A Few Chinese Weddings

A Few Chinese Weddings       —by Jinny Batterson

If June has traditionally been the “peak wedding month” in the U.S., weddings are more widely dispersed through the year in China. The holiday surrounding International Labor Day on May 1 is a popular time for young Chinese couples to have a ceremony. Then, most of the Chinese workforce enjoys a few days off, so the wedding can be followed by a brief honeymoon. Over the course of several prolonged stays in China, I’ve had a chance to view three Chinese weddings (well, maybe 2 1/2—in one the groom was not Chinese).  Each ceremony was unique, but all shared one feature nearly universal in Chinese celebrations—an abundance of food.

The first wedding I attended took place at a hotel/restaurant complex in the small Xinjiang town of Ala’er early on a weekend afternoon.  The bride’s family came from a different part of China and were represented just by a single aunt who had made the lengthy trip to participate in the celebration. The groom’s mother, however, was local.  A substantial proportion of the ceremony was given over to gestures of respect for the bride’s upcoming mother-in-law. There were also a few Buddhist prayers and obeisances.  The wedding couple had hired a master of ceremonies to conduct the service, at which the leaders of the work units of the prospective couple “gave them away” and vouched for their respective good characters. Once the appropriate formalities had been observed,  the feasting started. The meal contained dishes both local and exotic. Toasts were offered. The bride, who’d initially worn a Western-style white dress, reappeared in a more traditional red “qi pao,” a long sheath with slits up the sides, as the banquet got underway. She and the groom circulated, greeting each table of guests with smiles and toasts.  At the end of the feast, most guests left quickly. A few of the older, less affluent-looking attendees remained and bagged up some of the leftovers to take home.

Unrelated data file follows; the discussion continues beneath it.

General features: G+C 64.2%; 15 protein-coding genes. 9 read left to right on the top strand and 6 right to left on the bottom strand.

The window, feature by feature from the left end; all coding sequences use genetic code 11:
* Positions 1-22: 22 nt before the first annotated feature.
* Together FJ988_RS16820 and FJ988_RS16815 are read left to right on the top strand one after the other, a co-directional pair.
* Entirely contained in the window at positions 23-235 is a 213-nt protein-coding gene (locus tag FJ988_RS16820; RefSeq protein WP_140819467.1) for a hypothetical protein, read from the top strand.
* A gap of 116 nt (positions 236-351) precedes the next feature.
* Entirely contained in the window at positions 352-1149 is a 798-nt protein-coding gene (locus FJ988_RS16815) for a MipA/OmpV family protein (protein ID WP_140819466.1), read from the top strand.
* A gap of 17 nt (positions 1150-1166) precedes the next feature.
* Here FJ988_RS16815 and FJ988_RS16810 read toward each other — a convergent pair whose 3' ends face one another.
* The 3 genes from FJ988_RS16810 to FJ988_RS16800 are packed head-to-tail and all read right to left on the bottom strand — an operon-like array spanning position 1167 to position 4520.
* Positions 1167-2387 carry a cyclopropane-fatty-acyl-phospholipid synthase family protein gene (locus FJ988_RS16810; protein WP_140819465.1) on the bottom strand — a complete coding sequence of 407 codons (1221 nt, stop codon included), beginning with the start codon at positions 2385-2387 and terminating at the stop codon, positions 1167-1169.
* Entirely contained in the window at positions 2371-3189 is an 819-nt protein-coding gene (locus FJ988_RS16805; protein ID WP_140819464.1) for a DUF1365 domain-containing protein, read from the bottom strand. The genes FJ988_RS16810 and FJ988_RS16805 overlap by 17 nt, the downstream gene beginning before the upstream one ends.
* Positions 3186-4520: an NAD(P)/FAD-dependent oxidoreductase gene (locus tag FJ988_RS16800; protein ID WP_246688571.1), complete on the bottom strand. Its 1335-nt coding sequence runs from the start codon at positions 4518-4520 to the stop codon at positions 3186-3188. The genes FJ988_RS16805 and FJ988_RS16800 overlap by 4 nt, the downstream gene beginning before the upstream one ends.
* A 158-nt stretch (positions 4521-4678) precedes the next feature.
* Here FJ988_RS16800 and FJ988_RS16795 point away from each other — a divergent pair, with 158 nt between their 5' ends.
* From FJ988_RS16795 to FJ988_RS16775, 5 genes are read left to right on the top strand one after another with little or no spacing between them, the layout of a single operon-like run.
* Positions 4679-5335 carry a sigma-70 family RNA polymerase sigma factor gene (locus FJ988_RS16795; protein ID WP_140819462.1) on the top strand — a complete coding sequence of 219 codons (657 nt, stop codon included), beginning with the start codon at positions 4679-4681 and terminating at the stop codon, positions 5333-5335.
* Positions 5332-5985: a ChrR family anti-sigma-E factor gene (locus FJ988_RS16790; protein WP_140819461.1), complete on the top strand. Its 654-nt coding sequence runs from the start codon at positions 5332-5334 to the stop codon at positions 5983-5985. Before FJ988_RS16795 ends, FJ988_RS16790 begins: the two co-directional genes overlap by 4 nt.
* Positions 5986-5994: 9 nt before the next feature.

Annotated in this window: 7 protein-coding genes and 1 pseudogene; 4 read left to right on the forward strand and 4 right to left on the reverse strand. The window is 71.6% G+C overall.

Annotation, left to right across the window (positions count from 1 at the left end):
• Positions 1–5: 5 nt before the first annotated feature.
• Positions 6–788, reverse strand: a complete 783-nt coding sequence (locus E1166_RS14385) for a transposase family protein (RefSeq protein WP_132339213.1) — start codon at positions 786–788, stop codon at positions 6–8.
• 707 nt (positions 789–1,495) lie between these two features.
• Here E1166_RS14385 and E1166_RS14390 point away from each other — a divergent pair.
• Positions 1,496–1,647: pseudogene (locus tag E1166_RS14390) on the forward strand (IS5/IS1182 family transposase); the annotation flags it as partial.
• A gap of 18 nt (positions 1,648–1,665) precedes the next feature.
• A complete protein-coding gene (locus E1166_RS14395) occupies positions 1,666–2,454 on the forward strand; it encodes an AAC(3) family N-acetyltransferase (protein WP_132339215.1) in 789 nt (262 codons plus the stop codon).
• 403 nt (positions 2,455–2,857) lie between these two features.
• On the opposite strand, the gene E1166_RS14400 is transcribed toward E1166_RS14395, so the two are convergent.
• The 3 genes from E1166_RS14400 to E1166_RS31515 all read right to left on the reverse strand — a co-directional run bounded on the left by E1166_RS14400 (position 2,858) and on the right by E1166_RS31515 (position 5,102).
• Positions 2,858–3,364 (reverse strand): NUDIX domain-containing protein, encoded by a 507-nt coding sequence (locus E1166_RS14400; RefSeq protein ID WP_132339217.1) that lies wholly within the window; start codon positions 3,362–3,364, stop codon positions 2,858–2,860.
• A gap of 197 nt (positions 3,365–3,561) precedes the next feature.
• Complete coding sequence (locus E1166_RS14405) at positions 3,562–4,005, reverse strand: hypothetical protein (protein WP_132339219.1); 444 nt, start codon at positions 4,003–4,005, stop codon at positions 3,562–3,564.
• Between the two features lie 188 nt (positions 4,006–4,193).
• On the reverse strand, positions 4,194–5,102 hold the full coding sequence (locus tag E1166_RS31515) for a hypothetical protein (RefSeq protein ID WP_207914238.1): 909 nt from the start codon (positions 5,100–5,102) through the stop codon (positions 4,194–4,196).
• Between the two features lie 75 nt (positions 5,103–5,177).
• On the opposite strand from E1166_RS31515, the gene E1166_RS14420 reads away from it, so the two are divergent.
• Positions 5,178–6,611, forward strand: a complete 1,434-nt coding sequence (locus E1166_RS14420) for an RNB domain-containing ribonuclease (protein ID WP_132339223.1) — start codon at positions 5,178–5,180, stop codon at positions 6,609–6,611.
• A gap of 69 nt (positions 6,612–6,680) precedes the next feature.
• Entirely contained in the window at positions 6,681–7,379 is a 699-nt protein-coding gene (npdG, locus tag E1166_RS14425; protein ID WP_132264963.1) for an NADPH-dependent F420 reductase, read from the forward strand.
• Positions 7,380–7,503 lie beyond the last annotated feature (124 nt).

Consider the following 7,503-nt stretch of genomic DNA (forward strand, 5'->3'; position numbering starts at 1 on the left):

My second wedding joined two former Chinese teaching colleagues. My husband Jim delighted in having played a minor match-making role in their courtship, goading the prospective groom into proposing despite his shy disposition. For this celebration, both families were from the region and converged on an area restaurant at about midday of wedding day. There was little formal ceremony, just a greeting by the bridal couple at the door, where arriving guests proferred small red envelopes filled with cash.  Again, the initial costume for the marrying couple was Western-style—suit and tie for the groom, long white dress for the bride.  Again, these clothes were discarded once greetings had been completed, replaced by a qi pao for the bride and a less formal shirt and slacks for the groom.

The third ceremony was a mixture—the bride’s Chinese parents had chosen an auspicious day for a ceremony, even though the civil portion of this multi-ethnic wedding had taken place earlier. More of the guests were Chinese than not. One of the groomsmen, following local tradition, offered cigarettes to arriving male guests, a custom that I hope will soon die out, since too many Chinese men now court premature deaths by smoking. This time there was no white dress, just elegant but informal clothes by both bride and groom. Again there was abundant food. Again the wedding couple circulated to each table and shared a celebratory toast. (The groom told us later that a helpful waitress had substituted water in their glasses for the clear but potent mao tai that is traditional for toasting.)  Again various university officials testified to the good characters of the bride and groom.  This time, there were wedding pictures of the bride, her family, and the groom, most taken beneath a ceremonial arch of colored balloons at the restaurant entrance.

Which brings me to another aspect of Chinese wedding customs—pre-wedding photo shoots.  Although I’ve been to just a handful of actual wedding ceremonies, I’ve seen dozens of prospective couples in public parks or beauty spots having their wedding photos (or, increasingly, their wedding videos) taken.  Nearly always, the bride and groom wear Western wedding attire, rented for the occasion.  Nearly always, the bride-to-be gazes lovingly up at her prospective groom, who in turn gazes just as lovingly down at the bride, who may be seated on a park bench, on an especially green stretch of lawn, under a majestic tree, or beside a rushing stream or waterfall. Some of these photos and videos can show up the glitziest, sappiest romance stills and films from Hollywood.

Once the shoot is over, the clothes go back to the rental store, make-up comes off, elaborate hairdos are disassembled, and both bride and groom go back to being the complex, non-Hollywood humans that nearly all of us are most of the time. But the photos and videos will be stored and carefully kept for years, sometimes even after the resulting marriages have dissolved.

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